Not enough for you? Then consider the most innovative aspect of morphs: bluffing, an old-school gaming skill that Onslaught makes you learn. Before, you only really needed to bluff in Magic if you played a control deck. Now everybody’s got to do it. Let’s say I attack you with two morphs; you Swat one, send him to the graveyard, and he turns out to be a Foothill Guide (W 1/1, Protection from Goblins). Meanwhile the other morph reveals himself as Ebonblade Reaper, who makes you lose half your life rounded up when he gets through on an attack. With bluffing, the weenie morphs that seem useless at first do double duty—they can be turn-one drops or mid- to late-game bluffs. Getting attacked with two morphers by an opponent with five or six untapped lands is not a fun position to be in.


Believe me; I was in it, more than once, and it spelled D-O-O-M. The morphs mentioned above are all great (except for Ebonblade Reaper, which looks like it should win you games but never does); combined with black’s new utility common fighter, Nantuko Husk (2B for a 2/2 Zombie, Sacrifice a Creature: Nantuko Husk gets +2/+2 until end of turn) they make creature combat really scary. We haven’t even mentioned the first-striker red morph than you can use to eradicate a blocker (Battering Craghorn). White and blue (especially blue) have weak morphers, but here’s the bottom line: you used to have to watch out for two untapped islands in Magic. With Onslaught, your have to worry about three untapped anythings.


(A note on Constructed: I suspect that the copycat nature of the metagame will dictate that certain morphers get used in this format and certain ones don’t. In four weeks, when a black player casts a morph, you might be damn sure it’s Grinning Demon—one of the best in the set, being snapped up by dealers after the pre-release. That would be a shame because it would dull the “bluffing” aspect of morphing, but it will never lose its surprise value in Sealed.)


The other theme that WotC harps on in Onslaught (besides the return of cycling—ho hum) are tribal cards. You know, Goblins, Clerics, Wizards, Elves and Beasts—the new five-critter demographic that Onslaught shoves at us. Whereas before, it took some real effort to put together a Merfolk deck, in Onslaught the tribe decks fall in your lap; many people at the pre-release got nine Goblins and a Goblin Avatar—what do you think they played? (They lost, of course, but that’s because they didn’t realize that morphs would rule the day.) The support of theme creatures even extends to a silly blue Wizard that has “protection from Beasts.”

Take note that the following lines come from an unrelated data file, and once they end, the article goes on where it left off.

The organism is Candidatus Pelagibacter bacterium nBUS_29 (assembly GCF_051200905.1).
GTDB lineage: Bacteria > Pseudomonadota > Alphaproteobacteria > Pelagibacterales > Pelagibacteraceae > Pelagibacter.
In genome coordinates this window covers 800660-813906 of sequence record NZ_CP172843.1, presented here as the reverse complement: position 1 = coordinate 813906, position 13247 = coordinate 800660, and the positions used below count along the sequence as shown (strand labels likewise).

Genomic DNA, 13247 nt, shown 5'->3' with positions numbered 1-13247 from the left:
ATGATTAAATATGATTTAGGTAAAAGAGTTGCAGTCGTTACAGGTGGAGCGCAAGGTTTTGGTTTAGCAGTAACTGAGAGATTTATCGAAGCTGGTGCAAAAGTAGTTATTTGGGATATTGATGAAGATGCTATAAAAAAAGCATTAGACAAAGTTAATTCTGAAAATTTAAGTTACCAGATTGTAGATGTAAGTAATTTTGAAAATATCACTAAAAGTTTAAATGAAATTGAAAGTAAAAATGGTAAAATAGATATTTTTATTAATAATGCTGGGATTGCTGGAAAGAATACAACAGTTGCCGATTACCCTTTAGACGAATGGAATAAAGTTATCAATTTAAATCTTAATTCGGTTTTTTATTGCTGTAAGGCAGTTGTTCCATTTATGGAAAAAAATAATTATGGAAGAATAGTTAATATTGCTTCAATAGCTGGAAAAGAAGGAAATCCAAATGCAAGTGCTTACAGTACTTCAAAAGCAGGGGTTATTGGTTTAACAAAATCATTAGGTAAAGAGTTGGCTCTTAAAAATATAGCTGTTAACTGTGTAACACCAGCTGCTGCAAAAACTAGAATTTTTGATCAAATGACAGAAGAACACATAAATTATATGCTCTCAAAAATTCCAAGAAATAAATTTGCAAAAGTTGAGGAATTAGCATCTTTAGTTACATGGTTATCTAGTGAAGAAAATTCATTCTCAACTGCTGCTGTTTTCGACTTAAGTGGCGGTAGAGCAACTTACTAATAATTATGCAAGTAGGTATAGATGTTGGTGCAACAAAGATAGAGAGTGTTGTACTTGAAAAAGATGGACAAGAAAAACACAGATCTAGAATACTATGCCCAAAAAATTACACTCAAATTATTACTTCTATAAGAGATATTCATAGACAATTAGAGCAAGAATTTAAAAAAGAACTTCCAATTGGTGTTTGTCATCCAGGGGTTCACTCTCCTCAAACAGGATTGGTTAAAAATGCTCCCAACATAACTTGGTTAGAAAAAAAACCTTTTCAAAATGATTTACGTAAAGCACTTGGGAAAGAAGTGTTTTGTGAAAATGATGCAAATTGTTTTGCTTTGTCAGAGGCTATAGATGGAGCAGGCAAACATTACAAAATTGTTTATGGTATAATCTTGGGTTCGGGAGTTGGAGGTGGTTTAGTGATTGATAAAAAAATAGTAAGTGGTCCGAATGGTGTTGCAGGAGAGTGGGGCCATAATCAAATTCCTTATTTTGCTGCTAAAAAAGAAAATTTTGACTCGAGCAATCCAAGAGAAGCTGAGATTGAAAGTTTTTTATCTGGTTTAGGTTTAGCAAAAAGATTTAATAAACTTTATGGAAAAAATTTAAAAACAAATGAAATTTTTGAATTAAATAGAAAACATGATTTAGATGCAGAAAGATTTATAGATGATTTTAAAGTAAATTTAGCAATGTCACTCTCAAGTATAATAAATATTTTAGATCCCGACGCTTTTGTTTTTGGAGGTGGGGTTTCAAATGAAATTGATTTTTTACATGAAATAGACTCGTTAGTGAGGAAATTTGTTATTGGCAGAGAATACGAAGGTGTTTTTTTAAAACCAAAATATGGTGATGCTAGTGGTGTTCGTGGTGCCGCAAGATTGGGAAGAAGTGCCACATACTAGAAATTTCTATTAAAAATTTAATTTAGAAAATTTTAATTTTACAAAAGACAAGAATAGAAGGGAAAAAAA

Some of the goblins are exciting. Goblin Sledder, a turn-one drop that can sacrifice itself (or any other Goblin) to give any creature +1/+1 until end of turn, is a nice harkening back to Mogg Fantastic. Black has a similar turn-one “Zombie Goblin” (Festering Goblin—with great art!) who slaps a –1/-1 any creature when he dies. These two are lots of fun in Sealed and useful in Constructed; the 3R haste Goblin Avatar, Reckless One, is also compelling. The Lords, however, are very silly for all the creature types; they usually involve tapping five creatures to gain 10 life or something childish. WotC put a lot of casual play cards into the set and, hey, I don’t have a problem with it. The tribe that seems to have the most potential for Constructed players are Wizards, especially Zombie Wizards (yes, many creatures are “multicolor” tribes), who seem to be quite good at getting things into and out of graveyards, which to Constructed players reads: “break me!” Of course, you’re all going to miss threshold. But you’ll get by.


Many people at the pre-release were excited about the Elves, of whom a kajillion have been printed in Onslaught, including the Ice Age re-hash Taunting Elf. However, if I were playing green, I would be a lot more interested in the new green disenchant, Naturalize, and the big green spell that resets everyone’s life equal to the number of creatures they control (Biorhythm). One is something we’ve been looking for forever; the other is something that somebody smart is going to build a deck around (and it wouldn’t necessarily be a heavy green deck, either, with the under-cost of morphing). The aforementioned trampling, card-drawing morpher, Hystrodon, is pretty damn cool as well.


I think red, black and green got the best of this set, but then again, I would think that, having just played a sealed (I went 1-1, then left to hang with the girl I’m dating, who couldn’t understand how I could spend six hours playing Magic when I told her back in high school I was going to quit). The red rare that allows you to shock something every turn instead of drawing (Words of War) is fierce. Morphing is awesome. The set, on the whole, is overcosted, but that’s to spur creature combat, and we are going to have some awesome creature combat in the next few months.


Hey, I’m thinking of getting back in the game. The fact that I got a foil Rorix Bladewing has to mean something. Yeah. That’s right. Contact me about it. I’ll sell it to you face down.


Ned Vizzini is a young genius and is the author of Teen Angst? Naaah…, one of the best books ever written about growing up in the 90s. He has a whole chapter devoted to Magic, which he started mainlining in Revised. He’s on the web at